Summary: In our lesson today we learn about the Christian's resurrection body.
We continue our study in The First Letter of Paul to the Corinthians in a series I am calling Challenges Christians Face.
There is a lot of confusion in our culture about what happens to us after we die. Some believe in reincarnation, and so they think that we will come back to earth as a different person or being. Others believe that we simply cease to exist. And yet others believe that we become angels. The apostle Paul, however, clearly teaches what happens to Christians after we die. Let’s learn about this in a message I am calling, “The Resurrection Body.”
Let’s read 1 Corinthians 15:35-49:
35 But someone will ask, “How are the dead raised? With what kind of body do they come?” 36 You foolish person! What you sow does not come to life unless it dies. 37 And what you sow is not the body that is to be, but a bare kernel, perhaps of wheat or of some other grain. 38 But God gives it a body as he has chosen, and to each kind of seed its own body. 39 For not all flesh is the same, but there is one kind for humans, another for animals, another for birds, and another for fish. 40 There are heavenly bodies and earthly bodies, but the glory of the heavenly is of one kind, and the glory of the earthly is of another. 41 There is one glory of the sun, and another glory of the moon, and another glory of the stars; for star differs from star in glory.
42 So is it with the resurrection of the dead. What is sown is perishable; what is raised is imperishable. 43 It is sown in dishonor; it is raised in glory. It is sown in weakness; it is raised in power. 44 It is sown a natural body; it is raised a spiritual body. If there is a natural body, there is also a spiritual body. 45 Thus it is written, “The first man Adam became a living being”; the last Adam became a life-giving spirit. 46 But it is not the spiritual that is first but the natural, and then the spiritual. 47 The first man was from the earth, a man of dust; the second man is from heaven. 48 As was the man of dust, so also are those who are of the dust, and as is the man of heaven, so also are those who are of heaven. 49 Just as we have borne the image of the man of dust, we shall also bear the image of the man of heaven. (1 Corinthians 15:35-49)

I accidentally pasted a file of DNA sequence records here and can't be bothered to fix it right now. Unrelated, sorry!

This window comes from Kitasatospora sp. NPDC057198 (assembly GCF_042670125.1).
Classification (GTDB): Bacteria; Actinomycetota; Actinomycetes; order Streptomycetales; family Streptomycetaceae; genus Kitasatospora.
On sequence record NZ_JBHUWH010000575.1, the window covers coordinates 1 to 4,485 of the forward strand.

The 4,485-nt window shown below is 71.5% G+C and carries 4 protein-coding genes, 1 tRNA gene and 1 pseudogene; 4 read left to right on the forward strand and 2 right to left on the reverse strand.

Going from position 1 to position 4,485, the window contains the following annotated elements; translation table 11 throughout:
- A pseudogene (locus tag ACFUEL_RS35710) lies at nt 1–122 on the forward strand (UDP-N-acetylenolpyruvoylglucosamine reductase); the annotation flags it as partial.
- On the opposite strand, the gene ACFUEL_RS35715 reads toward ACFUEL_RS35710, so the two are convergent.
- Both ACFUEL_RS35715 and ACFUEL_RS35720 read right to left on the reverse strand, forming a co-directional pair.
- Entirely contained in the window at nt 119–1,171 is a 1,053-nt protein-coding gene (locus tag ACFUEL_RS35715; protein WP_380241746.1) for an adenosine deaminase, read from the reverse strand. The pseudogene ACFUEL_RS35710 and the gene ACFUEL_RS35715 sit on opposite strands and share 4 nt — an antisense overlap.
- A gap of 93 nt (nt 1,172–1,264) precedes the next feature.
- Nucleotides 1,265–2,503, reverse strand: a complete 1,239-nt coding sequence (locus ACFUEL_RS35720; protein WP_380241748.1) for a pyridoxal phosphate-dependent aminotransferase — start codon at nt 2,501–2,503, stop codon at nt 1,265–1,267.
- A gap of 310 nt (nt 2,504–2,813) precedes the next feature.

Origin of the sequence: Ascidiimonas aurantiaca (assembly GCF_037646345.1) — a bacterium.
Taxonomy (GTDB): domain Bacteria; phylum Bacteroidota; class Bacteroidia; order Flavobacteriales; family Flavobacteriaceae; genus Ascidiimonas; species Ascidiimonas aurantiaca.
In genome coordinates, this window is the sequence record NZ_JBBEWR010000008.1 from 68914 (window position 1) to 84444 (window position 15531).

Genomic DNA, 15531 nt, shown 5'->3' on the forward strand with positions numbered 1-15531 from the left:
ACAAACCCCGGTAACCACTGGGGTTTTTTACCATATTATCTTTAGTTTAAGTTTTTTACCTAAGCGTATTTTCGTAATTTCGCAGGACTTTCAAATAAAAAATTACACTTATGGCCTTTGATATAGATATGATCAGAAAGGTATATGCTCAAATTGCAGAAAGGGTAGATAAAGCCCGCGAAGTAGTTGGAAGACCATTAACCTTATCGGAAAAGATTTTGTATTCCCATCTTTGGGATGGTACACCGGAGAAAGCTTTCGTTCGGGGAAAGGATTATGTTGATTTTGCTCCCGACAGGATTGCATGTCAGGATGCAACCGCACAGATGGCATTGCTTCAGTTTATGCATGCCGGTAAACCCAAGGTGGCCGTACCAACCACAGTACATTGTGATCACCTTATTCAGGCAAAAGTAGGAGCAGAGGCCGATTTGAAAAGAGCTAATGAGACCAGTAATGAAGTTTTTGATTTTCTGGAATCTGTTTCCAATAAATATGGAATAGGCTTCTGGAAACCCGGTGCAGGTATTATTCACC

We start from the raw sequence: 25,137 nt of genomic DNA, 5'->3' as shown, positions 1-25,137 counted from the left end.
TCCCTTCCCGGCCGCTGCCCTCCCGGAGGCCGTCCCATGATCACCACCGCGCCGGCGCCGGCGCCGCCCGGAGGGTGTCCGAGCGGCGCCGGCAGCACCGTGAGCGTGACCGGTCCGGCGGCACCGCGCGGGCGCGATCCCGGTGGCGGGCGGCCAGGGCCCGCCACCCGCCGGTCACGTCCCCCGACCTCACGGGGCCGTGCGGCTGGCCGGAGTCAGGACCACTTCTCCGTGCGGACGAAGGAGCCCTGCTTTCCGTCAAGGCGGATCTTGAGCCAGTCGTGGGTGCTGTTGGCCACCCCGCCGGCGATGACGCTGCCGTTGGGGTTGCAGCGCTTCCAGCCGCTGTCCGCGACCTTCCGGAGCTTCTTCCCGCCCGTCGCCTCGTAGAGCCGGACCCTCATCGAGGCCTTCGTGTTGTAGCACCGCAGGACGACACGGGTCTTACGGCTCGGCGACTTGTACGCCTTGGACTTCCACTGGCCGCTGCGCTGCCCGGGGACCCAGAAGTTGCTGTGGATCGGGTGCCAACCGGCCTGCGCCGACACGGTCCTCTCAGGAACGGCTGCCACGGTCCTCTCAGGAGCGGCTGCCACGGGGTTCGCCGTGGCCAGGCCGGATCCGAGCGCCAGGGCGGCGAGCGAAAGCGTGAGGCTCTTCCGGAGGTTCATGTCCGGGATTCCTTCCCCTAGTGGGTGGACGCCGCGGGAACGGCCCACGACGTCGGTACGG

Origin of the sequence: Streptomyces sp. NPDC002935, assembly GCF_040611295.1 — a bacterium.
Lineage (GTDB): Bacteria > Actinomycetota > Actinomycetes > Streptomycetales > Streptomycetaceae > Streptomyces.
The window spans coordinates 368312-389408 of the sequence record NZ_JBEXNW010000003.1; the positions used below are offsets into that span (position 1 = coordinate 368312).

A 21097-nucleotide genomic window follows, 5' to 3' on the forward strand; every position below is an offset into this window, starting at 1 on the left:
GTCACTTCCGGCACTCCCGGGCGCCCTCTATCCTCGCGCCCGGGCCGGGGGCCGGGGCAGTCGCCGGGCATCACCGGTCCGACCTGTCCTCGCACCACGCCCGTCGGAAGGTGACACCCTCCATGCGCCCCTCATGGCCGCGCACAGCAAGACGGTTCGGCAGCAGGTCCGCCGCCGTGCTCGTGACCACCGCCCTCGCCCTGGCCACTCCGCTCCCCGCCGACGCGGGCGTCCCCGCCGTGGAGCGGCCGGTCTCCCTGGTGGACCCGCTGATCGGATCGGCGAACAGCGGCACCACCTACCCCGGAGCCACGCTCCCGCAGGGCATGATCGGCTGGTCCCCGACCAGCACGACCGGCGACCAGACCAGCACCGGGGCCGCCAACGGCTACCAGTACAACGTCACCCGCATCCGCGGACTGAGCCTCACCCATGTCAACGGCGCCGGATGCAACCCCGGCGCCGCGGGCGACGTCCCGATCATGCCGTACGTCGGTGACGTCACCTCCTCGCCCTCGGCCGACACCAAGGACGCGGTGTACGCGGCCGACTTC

The First Letter of Paul to the Corinthians was written to correct many errors that the Corinthian believers had embraced.
One of the errors that some of the Corinthian believers had embraced is that there is no bodily resurrection for Christians. Chapter 15 is Paul’s teaching regarding our bodily resurrection.
In verses 1-11 Paul set down the evidence for Christ’s bodily resurrection from the dead.
In verses 12-19 Paul showed that because of Christ’s bodily resurrection from the dead, there can be a bodily resurrection for Christians.
In verses 20-28 Paul showed that because of Christ’s bodily resurrection from the dead, there must be a bodily resurrection for Christians.
In verses 29-34 Paul pointed out that it would be meaningless to live as a Christian if there was no bodily resurrection for Christians.
In verses 35-49, which is our text for today, Paul discussed how our bodies are raised and what our resurrection bodies will be like.
So, in our lesson today we learn about the Christian’s resurrection body.
Let’s learn about this as follows:
1. The Manner of the Resurrection Body (15:35a; 36)
2. The Nature of the Resurrection Body (15:35b; 37-49)
I. The Manner of the Resurrection Body (15:35a; 36)
First, let’s examine the manner of the resurrection body.
Paul asked and answered a question regarding the manner of the resurrection body.
A. The Question (15:35a)
The question Paul asked regarding the manner of the resurrection body is in verse 35a: “But someone will ask, ‘How are the dead raised?’” That is, how can a dead, disorganized, disintegrated body live again?
B. The Answer (15:36)
Paul’s answer is in verse 36.
Paul began by rebuking those who questioned a bodily resurrection for Christians. He said, “You foolish person!” (15:36a). Only a foolish person questions the power of a sovereign, almighty God.
Then Paul explained that death is not an obstacle to, but rather a means to, a resurrection body. He said in verse 36b: “What you sow does not come to life unless it dies.” Just as a seed must die to produce a plant, even so our present body must die to produce our resurrected body. In both cases, death is the means to a new body. Disorganization and disintegration must take place before there can be reorganization and reintegration.